Read Corregidora (Bluestreak) by Gayl Jones Free Online
Book Title: Corregidora (Bluestreak)|
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Loaded: 1936 times
Reader ratings: 3.5
The author of the book: Gayl Jones
Edition: Beacon Press
Date of issue: February 15th 1987
ISBN: No data
ISBN 13: No data
Format files: PDF
The size of the: 23.68 MB
Read full description of the books:
"You asked me how did I get so beautiful. It wasn't him. No, not Corregidora. And my spirit, you said, like knives dancing. My veins are centuries meeting."
There are some books that are just so merciless you wonder how on earth the characters even manage to survive all that brutality. But they do and then you wonder how they deal with all that accumulated pain and whether they can live a “normal” life. This book deals with some difficult topics such as slavery, domestic violence, and rape. It also focuses on ancestral memory and orality as a way of passing on stories. Of course with oral culture we pick which stories we want passed on so it might be surprising to learn that the story that the protagonist’s grandmother chooses to tell her is one of rape: the rape of both her grandmother and mother by the same man, the Portuguese slavedriver, Corregidora. You can’t help but squirm when you read that Ursa has been listening to these stories while on her grandmother’s knee since she was 5 years old:
" Her hands had lines all over them. It was as if the words were helping her, as if the words repeated again and again could be a substitute for memory, were somehow more than the memory. As if it were only the words that kept her anger."
This book focuses on Ursa, the daughter and great-grand-daughter. A blues singer at a local club, the book starts off with tragedy for her at the hands of her husband. The blues are prominent in the book and I’m reminded of Angela Davies and her research on black women, feminism and the blue. All Ursa has are the blues and her beautiful voice which changes after her tragedy:
"It sounds like you been through something. Before it was beautiful too, but you sound like you been through more now."
Ursa’s flashbacks are full of anger. Why did the grandmother want to keep that tragic story alive? She doesn’t want the story to die and she wants Ursa to “make generations” to carry on the story:
“I'm leaving evidence. And you got to leave evidence too. And your children got to leave evidence. And when it comes time to hold up the evidence, we got to have evidence to hold up."
It’s interesting about the body being memory that has been touched on in so many books, it's even more interesting that Ursa's memories of her mother and grandmother are perhaps just as strong as her own memories: “It was as if their memory, the memory of all the Corregidora women, was her memory too, as strong with her as her own private memory, or almost as strong."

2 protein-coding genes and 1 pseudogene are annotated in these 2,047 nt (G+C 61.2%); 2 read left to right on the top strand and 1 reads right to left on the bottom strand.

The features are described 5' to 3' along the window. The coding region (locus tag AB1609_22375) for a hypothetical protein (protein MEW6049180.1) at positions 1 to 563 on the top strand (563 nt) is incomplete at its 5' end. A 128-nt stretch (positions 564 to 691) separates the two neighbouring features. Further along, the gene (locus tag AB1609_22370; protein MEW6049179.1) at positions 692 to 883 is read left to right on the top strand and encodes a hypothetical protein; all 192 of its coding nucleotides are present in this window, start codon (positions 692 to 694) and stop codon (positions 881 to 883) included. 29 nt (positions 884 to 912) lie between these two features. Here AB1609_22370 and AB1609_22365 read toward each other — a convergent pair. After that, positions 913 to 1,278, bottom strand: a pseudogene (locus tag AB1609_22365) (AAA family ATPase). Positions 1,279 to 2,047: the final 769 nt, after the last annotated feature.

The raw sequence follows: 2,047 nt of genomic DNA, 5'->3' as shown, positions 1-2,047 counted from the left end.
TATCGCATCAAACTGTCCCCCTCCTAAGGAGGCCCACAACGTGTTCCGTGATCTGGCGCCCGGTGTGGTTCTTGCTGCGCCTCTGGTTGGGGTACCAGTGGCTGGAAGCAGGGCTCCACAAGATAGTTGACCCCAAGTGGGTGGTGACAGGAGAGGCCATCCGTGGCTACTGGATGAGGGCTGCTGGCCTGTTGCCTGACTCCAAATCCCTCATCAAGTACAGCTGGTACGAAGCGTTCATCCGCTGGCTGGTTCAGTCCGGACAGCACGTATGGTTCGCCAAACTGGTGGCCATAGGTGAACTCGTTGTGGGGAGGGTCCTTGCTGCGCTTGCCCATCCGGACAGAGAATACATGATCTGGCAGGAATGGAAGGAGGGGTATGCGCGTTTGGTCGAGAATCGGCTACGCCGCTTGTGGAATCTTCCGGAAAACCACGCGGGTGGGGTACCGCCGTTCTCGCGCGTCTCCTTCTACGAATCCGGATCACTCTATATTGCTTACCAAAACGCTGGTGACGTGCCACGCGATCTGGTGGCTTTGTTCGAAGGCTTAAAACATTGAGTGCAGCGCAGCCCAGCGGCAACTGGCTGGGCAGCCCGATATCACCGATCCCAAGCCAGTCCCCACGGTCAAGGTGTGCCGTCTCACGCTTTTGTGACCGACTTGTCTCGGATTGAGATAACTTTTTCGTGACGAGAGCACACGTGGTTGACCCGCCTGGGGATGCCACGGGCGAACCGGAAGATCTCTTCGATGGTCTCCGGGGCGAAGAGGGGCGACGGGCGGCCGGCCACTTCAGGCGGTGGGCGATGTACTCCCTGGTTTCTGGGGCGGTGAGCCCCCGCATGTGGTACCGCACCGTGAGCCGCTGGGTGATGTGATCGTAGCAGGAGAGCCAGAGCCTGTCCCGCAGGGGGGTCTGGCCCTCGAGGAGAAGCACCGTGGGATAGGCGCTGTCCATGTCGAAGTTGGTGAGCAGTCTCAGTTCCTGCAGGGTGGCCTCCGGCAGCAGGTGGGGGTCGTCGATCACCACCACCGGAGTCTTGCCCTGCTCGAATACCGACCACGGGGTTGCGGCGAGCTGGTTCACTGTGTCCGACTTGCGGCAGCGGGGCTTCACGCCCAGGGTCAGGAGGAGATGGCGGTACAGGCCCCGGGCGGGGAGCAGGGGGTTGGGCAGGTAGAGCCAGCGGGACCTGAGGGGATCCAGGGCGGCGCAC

The story relies mostly on dialogue, both internal and external. The language is often quite graphic and explicit. The language the men in her life use to describe and label Ursa is incredibly misogynistic and objectifying.
The story shows in several ways how our past can affect us. The history of slavery in particular; I can’t even begin to comprehend the pain the slaves experienced, though Gayl Jones did a good job of highlighting some examples.
For some reason I feel this is the sort of book that a lot will dislike but will keep going back to.
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Read information about the authorGayl Jones (born November 23, 1949) is an African-American writer from Lexington, Kentucky. Her most famous works are Corregidora, Eva's Man, and The Healing.
Jones is a 1971 graduate of Connecticut College, where she received her Bachelor of Arts degree in English. While attending the college she also earned the Frances Steloff Award for Fiction. She then began a graduate program in creative writing at Brown University, studying under poet Michael Harper and earning a Master of Arts in 1973 and a Doctor of Arts in 1975.
Harper introduced Jones's work to Toni Morrison, who was an editor at the time, and in 1975, Jones published her first novel Corregidora at the age of 26. That same year she was a visiting lecturer at the University of Michigan, which hired her the following year as an assistant professor. She left her faculty position in 1983 and moved to Europe, where she wrote and published Die Vogelfaengerin (The Birdwatcher) in Germany and a poetry collection, Xarque and Other Poems. Jones's 1998 novel The Healing was a finalist for the National Book Award, although the media attention surrounding her novel's release focused more on the controversy in her personal life than on the work itself. Her papers are currently housed at the Howard Gotlieb Archival Research Center at Boston University. Jones currently lives in Lexington, Kentucky, where she continues to write.
Jones has described herself as an improvisor, and her work bears out that statement: like a jazz or blues musician, Jones plays upon a specific set of themes, varying them and exploring their possible permutations. Though her fiction has been called “Gothic” in its exploration of madness, violence, and sexuality, musical metaphors might make for a more apt categorization.
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